In the matter of an Inquest into the death of Patrick McElhone [2021] NICoroner 1 (here)

The coronial world is still coming to terms with the impact of the Supreme Court decision in Maughan and what it will actually mean for inquests in practice. Even following the additional guidance from the Chief Coroner (here) the twittersphere still reverberates with questions such as how one can be ‘probably unlawfully killed’, whether how inquests are conducted will change if it is now open to return an unlawful killing conclusion in more circumstances, and whether Coroners will be open to judicial review if they fail to use those two words in a relevant case.

Some assistance with how to tread those difficult lines now comes from across the Irish Sea. The McElhone inquest provides a helpful example of how to frame what is (but for a semantic hair’s breadth) an unlawful killing finding within a narrative conclusion without needing to use those precise words.

Indeed, Mrs Justice Keegan has not only provided a tutorial on how to deal with factual findings in an unlawful killing inquest but she also more generally demonstrates how to tell the story of any death in a brief, concise yet comprehensive narrative.   Her verdict is so well worked that one doesn’t need to set out much of the background facts of the case here for the reader to understand what went on.

In the matter of the Inquest into the death of Michael Richard Vaughan [2020] EWHC 3670 (Admin) 16.12.20 (here)

Sometimes within the simplest of cases lies a wealth of useful reminders and lessons for everyone.   This superficially uncomplicated and uncontested application under s.13 Coroners Act 1988 is a treasure trove of learning for anyone who may find themselves seeking a fresh inquest.

The request for a fresh inquest here was well founded, and so one might expect the remedy to have been swiftly achieved.   The deceased had died after a self-administered paracetamol overdose and had left a note that provided evidence of his intent.  Unfortunately, that note was not put before the coroner: had it been her inquest conclusion of ‘misadventure’ would probably have been different.  But, despite the bereaved raising their concerns about the accuracy of the conclusion and the absence of the note on the day the inquest ended, it took more than five years before a fresh inquest was ordered by the High Court 

Chief Coroner’s Law Sheet #6,  13 January 2021 (here)

The new Chief Coroner, HHJ Teague QC, has just published his first legal guidance in the form of  “Law Sheet 6” addressing the impact of the case of R (on the application of Maughan) v Her Majesty’s Senior Coroner for Oxfordshire [2020] UKSC 46 on coronial practiceThese Law Sheets are written to assist coroners with the law and their legal duties, and to provide commentary and advice on policy and practice.

On 13 November 2020 the Supreme Court determined in Maughan that the civil standard of proof is to be applied in coronial inquests for all conclusions that a coroner or a coroner’s jury might return, including unlawful killing. (See our earlier blogs (here and here.) Previously it had been accepted that the ‘short form’ conclusions of unlawful killing and suicide could only be returned if found proven to the criminal standard of ‘beyond reasonable doubt’. However, the Supreme Court brought coronial law into line with a number of other areas of civil law when it held that, as a matter of common law principle, the criminal standard should not apply to any conclusion in coronial proceedings.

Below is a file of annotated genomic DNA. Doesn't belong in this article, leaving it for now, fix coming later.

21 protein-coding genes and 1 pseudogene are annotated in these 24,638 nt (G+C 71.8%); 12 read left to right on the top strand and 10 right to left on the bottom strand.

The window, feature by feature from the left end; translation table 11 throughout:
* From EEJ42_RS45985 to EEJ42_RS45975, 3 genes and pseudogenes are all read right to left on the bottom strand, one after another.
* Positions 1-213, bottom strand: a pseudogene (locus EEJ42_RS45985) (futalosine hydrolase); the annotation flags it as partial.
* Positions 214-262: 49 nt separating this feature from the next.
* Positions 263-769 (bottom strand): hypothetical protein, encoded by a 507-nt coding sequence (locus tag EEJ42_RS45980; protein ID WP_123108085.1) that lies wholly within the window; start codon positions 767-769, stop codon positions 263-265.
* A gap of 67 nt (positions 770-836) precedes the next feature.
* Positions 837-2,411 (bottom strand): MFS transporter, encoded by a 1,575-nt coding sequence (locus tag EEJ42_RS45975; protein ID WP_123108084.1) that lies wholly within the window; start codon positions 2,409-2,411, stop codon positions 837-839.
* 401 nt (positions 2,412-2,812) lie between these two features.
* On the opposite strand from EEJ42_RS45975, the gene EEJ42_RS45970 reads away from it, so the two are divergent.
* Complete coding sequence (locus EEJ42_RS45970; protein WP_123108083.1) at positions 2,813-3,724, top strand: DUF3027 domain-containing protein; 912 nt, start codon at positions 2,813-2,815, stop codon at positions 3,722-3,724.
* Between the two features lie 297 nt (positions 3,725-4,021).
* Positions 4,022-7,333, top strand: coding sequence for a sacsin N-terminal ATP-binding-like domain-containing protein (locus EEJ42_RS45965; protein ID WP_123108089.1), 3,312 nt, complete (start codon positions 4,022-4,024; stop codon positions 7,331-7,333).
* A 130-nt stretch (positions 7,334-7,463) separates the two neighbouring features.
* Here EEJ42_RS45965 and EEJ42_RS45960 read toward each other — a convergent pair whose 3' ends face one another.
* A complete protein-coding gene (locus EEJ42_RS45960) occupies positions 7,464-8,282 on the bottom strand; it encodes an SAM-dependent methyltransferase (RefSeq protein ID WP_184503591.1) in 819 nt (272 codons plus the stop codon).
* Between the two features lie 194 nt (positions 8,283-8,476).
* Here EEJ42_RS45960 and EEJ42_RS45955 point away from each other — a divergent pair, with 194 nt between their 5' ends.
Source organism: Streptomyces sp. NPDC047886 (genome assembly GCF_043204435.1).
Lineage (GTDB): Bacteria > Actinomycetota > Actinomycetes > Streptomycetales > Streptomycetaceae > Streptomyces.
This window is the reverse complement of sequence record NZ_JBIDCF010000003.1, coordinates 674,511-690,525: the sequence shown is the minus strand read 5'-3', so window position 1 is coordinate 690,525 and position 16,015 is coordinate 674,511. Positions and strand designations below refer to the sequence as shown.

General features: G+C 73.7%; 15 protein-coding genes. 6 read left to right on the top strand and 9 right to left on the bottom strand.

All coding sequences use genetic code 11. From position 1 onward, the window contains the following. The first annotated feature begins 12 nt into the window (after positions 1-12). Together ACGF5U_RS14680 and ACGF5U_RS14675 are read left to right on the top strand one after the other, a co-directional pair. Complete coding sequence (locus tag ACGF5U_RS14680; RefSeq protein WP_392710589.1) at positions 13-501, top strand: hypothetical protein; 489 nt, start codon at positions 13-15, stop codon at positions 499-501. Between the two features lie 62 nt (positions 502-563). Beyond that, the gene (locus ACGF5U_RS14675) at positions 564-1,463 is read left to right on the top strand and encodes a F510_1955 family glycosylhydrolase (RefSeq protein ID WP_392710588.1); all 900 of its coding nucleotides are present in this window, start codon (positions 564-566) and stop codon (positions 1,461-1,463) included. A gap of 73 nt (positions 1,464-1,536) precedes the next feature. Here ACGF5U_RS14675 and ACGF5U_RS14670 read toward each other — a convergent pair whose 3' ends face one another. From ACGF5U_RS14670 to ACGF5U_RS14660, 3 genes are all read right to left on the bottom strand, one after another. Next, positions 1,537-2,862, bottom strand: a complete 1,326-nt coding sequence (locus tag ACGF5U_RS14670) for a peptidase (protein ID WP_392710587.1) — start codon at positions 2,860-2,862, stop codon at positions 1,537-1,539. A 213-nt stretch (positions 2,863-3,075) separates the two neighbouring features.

Setting that change in its wider context, in 2019 there were fewer than 166 conclusions of unlawful killing made by coroners or juries in inquests, this was half a percent of the 31,284 inquests concluded.  The issue of unlawful killing is likely to feature in relatively few inquest cases. However, when it does arise it will of course be of substantial importance to all involved.

 R (Maughan) v Senior Coroner for Oxfordshire [2020] UKSC 46 (here)

There is perhaps no better example of the judicial development of our common law than Maughan. A case which began with a family member appealing against what they believed was the incorrect application of the civil standard of proof to a suicide conclusion has ended with the Supreme Court determining that not only was the standard of proof correctly applied in circumstances where suicide is a civil finding, but that the same logic also applies to an inquest conclusion of unlawful killing.

There is to be only one standard of proof in inquests and that is proof that the fact in issue more probably occurred than not.

This will no doubt surprise many readers, and perhaps rightly so, as the decision in Maughan is from a divided court: a 3:2 majority concluded that the standard of proof for all conclusions at an inquest  – including ‘suicide’ and ‘unlawful killing’ – should be the civil standard.

Although as one of the dissenting voices, Lord Kerr, has quite rightly emphasised in another setting:[1] the importance of dissent, even when in the final court of appeal, is that it contributes to the transparency of the debate, and far from detracting from the authority of the majority opinion, that opinion, in confronting and disposing of an opposite view, if it has been done convincingly, will be all the more commanding of acceptance as a result.

Chief Constable West Yorks Police v Dyer & Assistant Coroner for West Yorkshire & others [2020] EWCA Civ 1375, 27 October 2020.  Judgment here

Judicial endorsement that Black Lives Matter sends an important message to all.    Whilst our British judges might never be expected to deliver as hard hitting and politicised a judgment as that handed down by the wonderful US District Judge, Carlton W. Reeves, this August in Jamison v McClendon (here) -  which for this blogger comes top of the list of the most powerful first 20 lines of any court's judgment this millennium - the recent decision from the Court of Appeal in Dyer nevertheless sends a clear signal that the racial background of a person who dies after contact with the police can matter when open justice is in issue.